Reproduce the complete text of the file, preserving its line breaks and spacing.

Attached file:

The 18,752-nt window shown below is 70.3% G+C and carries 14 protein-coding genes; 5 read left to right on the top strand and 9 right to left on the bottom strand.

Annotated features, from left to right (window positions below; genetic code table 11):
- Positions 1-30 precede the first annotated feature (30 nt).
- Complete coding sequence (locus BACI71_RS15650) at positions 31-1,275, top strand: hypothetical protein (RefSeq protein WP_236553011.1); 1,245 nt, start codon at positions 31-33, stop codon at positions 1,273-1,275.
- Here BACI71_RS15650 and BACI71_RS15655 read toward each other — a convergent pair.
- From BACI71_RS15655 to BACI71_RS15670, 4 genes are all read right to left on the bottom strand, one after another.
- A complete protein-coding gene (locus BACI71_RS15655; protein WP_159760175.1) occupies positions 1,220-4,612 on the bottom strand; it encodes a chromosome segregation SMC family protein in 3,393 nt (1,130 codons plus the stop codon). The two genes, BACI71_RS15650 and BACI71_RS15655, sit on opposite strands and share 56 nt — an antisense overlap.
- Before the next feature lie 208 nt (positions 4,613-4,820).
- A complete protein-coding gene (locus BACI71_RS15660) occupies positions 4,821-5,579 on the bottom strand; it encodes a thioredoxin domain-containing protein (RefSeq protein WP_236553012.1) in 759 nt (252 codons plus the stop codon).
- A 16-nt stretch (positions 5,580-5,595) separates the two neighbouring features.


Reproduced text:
The 18,752-nt window shown below is 70.3% G+C and carries 14 protein-coding genes; 5 read left to right on the top strand and 9 right to left on the bottom strand.

Annotated features, from left to right (window positions below; genetic code table 11):
- Positions 1-30 precede the first annotated feature (30 nt).
- Complete coding sequence (locus BACI71_RS15650) at positions 31-1,275, top strand: hypothetical protein (RefSeq protein WP_236553011.1); 1,245 nt, start codon at positions 31-33, stop codon at positions 1,273-1,275.
- Here BACI71_RS15650 and BACI71_RS15655 read toward each other — a convergent pair.
- From BACI71_RS15655 to BACI71_RS15670, 4 genes are all read right to left on the bottom strand, one after another.
- A complete protein-coding gene (locus BACI71_RS15655; protein WP_159760175.1) occupies positions 1,220-4,612 on the bottom strand; it encodes a chromosome segregation SMC family protein in 3,393 nt (1,130 codons plus the stop codon). The two genes, BACI71_RS15650 and BACI71_RS15655, sit on opposite strands and share 56 nt — an antisense overlap.
- Before the next feature lie 208 nt (positions 4,613-4,820).
- A complete protein-coding gene (locus BACI71_RS15660) occupies positions 4,821-5,579 on the bottom strand; it encodes a thioredoxin domain-containing protein (RefSeq protein WP_236553012.1) in 759 nt (252 codons plus the stop codon).
- A 16-nt stretch (positions 5,580-5,595) separates the two neighbouring features.